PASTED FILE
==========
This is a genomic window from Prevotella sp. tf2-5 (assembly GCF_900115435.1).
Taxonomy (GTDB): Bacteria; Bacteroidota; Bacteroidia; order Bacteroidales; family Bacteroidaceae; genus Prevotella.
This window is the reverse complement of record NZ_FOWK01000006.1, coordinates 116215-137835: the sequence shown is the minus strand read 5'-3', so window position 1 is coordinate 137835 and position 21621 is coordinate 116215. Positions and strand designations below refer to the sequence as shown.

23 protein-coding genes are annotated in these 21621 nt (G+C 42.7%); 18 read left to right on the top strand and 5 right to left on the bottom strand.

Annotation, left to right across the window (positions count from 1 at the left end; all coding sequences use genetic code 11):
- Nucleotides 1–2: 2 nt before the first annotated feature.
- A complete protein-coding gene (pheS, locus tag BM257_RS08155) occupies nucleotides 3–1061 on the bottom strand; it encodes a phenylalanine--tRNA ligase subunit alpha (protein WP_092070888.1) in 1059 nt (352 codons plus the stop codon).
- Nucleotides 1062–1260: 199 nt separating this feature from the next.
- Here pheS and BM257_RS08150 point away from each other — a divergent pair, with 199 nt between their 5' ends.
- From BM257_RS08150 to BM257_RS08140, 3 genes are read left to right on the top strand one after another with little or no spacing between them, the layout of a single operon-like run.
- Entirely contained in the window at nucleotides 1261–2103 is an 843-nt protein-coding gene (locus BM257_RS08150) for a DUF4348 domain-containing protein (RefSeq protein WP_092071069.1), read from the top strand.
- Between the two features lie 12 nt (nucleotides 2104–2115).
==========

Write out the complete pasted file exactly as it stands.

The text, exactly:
This is a genomic window from Prevotella sp. tf2-5 (assembly GCF_900115435.1).
Taxonomy (GTDB): Bacteria; Bacteroidota; Bacteroidia; order Bacteroidales; family Bacteroidaceae; genus Prevotella.
This window is the reverse complement of record NZ_FOWK01000006.1, coordinates 116215-137835: the sequence shown is the minus strand read 5'-3', so window position 1 is coordinate 137835 and position 21621 is coordinate 116215. Positions and strand designations below refer to the sequence as shown.

23 protein-coding genes are annotated in these 21621 nt (G+C 42.7%); 18 read left to right on the top strand and 5 right to left on the bottom strand.

Annotation, left to right across the window (positions count from 1 at the left end; all coding sequences use genetic code 11):
- Nucleotides 1–2: 2 nt before the first annotated feature.
- A complete protein-coding gene (pheS, locus tag BM257_RS08155) occupies nucleotides 3–1061 on the bottom strand; it encodes a phenylalanine--tRNA ligase subunit alpha (protein WP_092070888.1) in 1059 nt (352 codons plus the stop codon).
- Nucleotides 1062–1260: 199 nt separating this feature from the next.
- Here pheS and BM257_RS08150 point away from each other — a divergent pair, with 199 nt between their 5' ends.
- From BM257_RS08150 to BM257_RS08140, 3 genes are read left to right on the top strand one after another with little or no spacing between them, the layout of a single operon-like run.
- Entirely contained in the window at nucleotides 1261–2103 is an 843-nt protein-coding gene (locus BM257_RS08150) for a DUF4348 domain-containing protein (RefSeq protein WP_092071069.1), read from the top strand.
- Between the two features lie 12 nt (nucleotides 2104–2115).